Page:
In my dissertation, De la península Ibérica a Italia: concepción y práctica teatral de las primeras comedias castellanas , I analyze the formation of early modern Spanish comedia, in the context of Italo-Iberian cultural exchanges. My aim is to incorporate the most popular Spanish plays of the first half of the sixteenth century into the larger scenario in which they belong: one that we could name the "formation of the genre of comedy". Works such as Juan del Encina's Eclogues , La Celestina (The Spanish Bawd), and Torres Naharro's Tinellaria and Soldadesca are seen in this light as milestones in a complex thread of contributions leading to the development in the seventeenth century of a Spanish Golden Age "national theater", and specifically in Lope de Vega comedia nueva, as well as to the Italian commedia erudita. Such a reconstruction has long been neglected due to the constitution of the Hispanic and the Italian literary studies, and the asymmetry between the Spanish and the Italian literary traditions, especially regarding the primacy of Italian "comedies" and "authors" in the constitution of a history of "western comedy".
The formation of the genre of comedy it is seen in a new light within a textual and bibliographical history, grounded in the relationships among authors, printers, and readers. Cultural and merchant networks established between the Iberian and Italian Peninsulas helped to widespread not only books as commodities, but ideas and forms (genres) contained within them that would appeal to new audiences and readers. In my second chapter, I have reconstructed the possible ways in which these plays could have been represented, in contexts such as Alba de Tormes and Rome, by means of the analysis of internal text evidence (prompts, or configuration of the different scenes) and the extant records, both about its actual performances, and other contemporary spectacles. In order to make sense of the scarce available data, I have delved into architectural treatises (Vitruvio, Alberti, Peruzzi, Serlio), woodcuts, and extant Roman documents on contemporary theatrical performances. As a result of this reconstruction, Encina's latest plays, as well as Naharro's Soldadesca and Tinellaria, appear as deeply rooted in the avant-garde conception of the urban Roman scene, they share both techniques, and scene conceptions with avant-garde Italian authors. In my third chapter, I studied the function that comedies, such as Naharro's Tinellaria and Soldadesca, had at the time, insisting on the religious and political denunciations contained in them, as well as in their relationship with some discourses originating in the Lateran council. As a result of that, I have been able to delimit the circles, critical with the papacy of Julius II, in which these ideas originated, together with the political interests of those that voiced them.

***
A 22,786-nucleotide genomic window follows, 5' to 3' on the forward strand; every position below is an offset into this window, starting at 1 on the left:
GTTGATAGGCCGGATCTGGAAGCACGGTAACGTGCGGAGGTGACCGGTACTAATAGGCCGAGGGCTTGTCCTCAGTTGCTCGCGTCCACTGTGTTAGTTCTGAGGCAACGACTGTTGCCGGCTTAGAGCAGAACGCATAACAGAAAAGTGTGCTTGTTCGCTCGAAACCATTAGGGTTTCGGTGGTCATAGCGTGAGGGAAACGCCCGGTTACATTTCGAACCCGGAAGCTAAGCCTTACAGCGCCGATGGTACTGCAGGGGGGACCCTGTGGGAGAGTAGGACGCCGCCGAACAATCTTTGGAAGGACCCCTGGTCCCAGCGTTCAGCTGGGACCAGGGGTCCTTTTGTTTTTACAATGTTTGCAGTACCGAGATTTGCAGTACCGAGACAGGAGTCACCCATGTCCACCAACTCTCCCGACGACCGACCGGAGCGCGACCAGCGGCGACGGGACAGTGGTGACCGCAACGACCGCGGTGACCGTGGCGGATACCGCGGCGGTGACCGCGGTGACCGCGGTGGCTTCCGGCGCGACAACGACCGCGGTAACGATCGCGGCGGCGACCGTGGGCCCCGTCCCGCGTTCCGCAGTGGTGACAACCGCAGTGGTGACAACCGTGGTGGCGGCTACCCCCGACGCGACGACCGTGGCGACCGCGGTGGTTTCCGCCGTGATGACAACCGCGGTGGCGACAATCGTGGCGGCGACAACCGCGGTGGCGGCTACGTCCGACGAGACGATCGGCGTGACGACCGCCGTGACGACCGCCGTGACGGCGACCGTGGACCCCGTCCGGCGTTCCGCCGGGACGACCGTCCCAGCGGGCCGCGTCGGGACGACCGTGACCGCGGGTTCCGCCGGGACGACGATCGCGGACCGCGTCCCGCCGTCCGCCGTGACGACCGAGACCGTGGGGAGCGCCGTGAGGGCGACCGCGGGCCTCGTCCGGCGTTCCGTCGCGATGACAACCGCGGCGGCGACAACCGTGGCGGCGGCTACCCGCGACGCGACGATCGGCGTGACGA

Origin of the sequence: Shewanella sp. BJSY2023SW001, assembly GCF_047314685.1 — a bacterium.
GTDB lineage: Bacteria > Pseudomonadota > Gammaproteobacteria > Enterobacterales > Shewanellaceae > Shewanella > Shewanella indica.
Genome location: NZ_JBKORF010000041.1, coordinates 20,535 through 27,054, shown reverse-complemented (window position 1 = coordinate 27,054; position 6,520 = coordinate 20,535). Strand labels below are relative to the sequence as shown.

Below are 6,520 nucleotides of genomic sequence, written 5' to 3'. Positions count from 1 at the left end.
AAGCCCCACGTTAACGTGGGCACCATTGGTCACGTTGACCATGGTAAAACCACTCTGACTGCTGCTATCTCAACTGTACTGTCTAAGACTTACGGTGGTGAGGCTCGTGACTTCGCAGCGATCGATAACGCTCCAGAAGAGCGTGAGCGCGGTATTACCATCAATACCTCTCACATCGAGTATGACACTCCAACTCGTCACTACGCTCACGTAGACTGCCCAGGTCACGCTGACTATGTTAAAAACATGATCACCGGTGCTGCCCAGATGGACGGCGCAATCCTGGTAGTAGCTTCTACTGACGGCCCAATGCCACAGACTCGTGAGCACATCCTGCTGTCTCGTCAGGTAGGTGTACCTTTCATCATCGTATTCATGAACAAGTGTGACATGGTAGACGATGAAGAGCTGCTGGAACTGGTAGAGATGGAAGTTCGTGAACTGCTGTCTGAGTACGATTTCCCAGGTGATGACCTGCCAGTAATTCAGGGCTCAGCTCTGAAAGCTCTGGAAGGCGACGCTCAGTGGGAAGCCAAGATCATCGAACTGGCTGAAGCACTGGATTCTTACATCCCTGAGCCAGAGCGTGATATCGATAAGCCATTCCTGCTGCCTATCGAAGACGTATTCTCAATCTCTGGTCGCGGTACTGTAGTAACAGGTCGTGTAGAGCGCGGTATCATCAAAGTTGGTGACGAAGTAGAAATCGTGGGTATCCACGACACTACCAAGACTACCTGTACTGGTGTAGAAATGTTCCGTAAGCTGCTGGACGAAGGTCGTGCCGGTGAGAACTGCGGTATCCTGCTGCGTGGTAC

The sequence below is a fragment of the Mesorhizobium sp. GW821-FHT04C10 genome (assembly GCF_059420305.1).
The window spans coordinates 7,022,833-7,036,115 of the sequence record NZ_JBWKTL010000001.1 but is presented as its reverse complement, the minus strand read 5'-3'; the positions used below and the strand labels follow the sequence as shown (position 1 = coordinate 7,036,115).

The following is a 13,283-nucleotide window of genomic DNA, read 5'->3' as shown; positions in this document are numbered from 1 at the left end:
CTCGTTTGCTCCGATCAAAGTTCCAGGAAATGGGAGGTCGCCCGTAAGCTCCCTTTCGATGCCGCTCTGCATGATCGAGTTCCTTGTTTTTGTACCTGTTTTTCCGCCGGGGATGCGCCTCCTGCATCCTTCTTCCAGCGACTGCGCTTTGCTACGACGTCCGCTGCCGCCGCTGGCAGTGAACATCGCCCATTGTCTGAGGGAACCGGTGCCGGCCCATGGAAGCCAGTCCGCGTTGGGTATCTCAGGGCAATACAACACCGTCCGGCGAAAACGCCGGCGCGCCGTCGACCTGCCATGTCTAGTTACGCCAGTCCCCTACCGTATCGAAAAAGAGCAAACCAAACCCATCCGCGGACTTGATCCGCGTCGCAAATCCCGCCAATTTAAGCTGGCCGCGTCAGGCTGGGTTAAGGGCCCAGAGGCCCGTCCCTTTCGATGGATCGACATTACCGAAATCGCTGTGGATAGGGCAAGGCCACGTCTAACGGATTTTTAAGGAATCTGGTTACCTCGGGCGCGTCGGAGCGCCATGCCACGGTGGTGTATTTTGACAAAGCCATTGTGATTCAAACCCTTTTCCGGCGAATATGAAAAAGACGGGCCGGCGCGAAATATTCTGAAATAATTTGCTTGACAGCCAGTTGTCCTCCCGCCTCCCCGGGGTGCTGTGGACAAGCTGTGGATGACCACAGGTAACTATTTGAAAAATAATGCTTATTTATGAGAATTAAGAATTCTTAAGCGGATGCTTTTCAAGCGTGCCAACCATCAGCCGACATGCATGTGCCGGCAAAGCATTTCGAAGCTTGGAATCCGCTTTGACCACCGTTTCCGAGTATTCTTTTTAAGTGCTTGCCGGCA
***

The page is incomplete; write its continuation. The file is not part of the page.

|Advisor:||Di Camillo, Ottavio|
|Commitee:||Childers, William, Schwartz, Lia|
|School:||City University of New York|
|Department:||Hispanic & Luso Brazilian Literatures & Languages|
|School Location:||United States -- New York|
|Source:||DAI-A 75/02(E), Dissertation Abstracts International|
|Subjects:||Romance literature, European history, Theater History|
|Keywords:||Celestina, Comedy, Encina, Juan del, Italy, Naharro, Torres, Performance, Rome, Spain|
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